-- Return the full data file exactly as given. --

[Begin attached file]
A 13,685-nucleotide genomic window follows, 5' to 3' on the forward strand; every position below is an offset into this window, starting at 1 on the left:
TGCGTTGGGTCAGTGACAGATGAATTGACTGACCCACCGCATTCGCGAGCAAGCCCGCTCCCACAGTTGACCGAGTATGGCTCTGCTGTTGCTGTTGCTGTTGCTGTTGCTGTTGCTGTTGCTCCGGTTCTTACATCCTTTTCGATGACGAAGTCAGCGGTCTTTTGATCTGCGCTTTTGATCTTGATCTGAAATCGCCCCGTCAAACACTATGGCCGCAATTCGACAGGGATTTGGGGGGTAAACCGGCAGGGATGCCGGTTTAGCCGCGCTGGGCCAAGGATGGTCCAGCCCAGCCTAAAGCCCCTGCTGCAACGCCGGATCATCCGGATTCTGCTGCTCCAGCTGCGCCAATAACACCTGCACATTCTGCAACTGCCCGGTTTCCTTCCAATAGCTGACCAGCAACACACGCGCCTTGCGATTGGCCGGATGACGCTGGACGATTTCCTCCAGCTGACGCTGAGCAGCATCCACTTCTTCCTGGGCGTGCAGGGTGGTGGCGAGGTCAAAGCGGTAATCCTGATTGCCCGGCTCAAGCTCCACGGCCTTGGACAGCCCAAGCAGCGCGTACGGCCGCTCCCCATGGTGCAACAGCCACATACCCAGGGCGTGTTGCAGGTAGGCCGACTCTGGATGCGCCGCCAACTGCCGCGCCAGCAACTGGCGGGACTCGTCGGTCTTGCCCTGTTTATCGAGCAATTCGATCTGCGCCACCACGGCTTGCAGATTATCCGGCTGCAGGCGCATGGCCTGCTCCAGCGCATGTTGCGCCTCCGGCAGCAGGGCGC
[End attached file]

A 13,685-nucleotide genomic window follows, 5' to 3' on the forward strand; every position below is an offset into this window, starting at 1 on the left:
TGCGTTGGGTCAGTGACAGATGAATTGACTGACCCACCGCATTCGCGAGCAAGCCCGCTCCCACAGTTGACCGAGTATGGCTCTGCTGTTGCTGTTGCTGTTGCTGTTGCTGTTGCTGTTGCTCCGGTTCTTACATCCTTTTCGATGACGAAGTCAGCGGTCTTTTGATCTGCGCTTTTGATCTTGATCTGAAATCGCCCCGTCAAACACTATGGCCGCAATTCGACAGGGATTTGGGGGGTAAACCGGCAGGGATGCCGGTTTAGCCGCGCTGGGCCAAGGATGGTCCAGCCCAGCCTAAAGCCCCTGCTGCAACGCCGGATCATCCGGATTCTGCTGCTCCAGCTGCGCCAATAACACCTGCACATTCTGCAACTGCCCGGTTTCCTTCCAATAGCTGACCAGCAACACACGCGCCTTGCGATTGGCCGGATGACGCTGGACGATTTCCTCCAGCTGACGCTGAGCAGCATCCACTTCTTCCTGGGCGTGCAGGGTGGTGGCGAGGTCAAAGCGGTAATCCTGATTGCCCGGCTCAAGCTCCACGGCCTTGGACAGCCCAAGCAGCGCGTACGGCCGCTCCCCATGGTGCAACAGCCACATACCCAGGGCGTGTTGCAGGTAGGCCGACTCTGGATGCGCCGCCAACTGCCGCGCCAGCAACTGGCGGGACTCGTCGGTCTTGCCCTGTTTATCGAGCAATTCGATCTGCGCCACCACGGCTTGCAGATTATCCGGCTGCAGGCGCATGGCCTGCTCCAGCGCATGTTGCGCCTCCGGCAGCAGGGCGC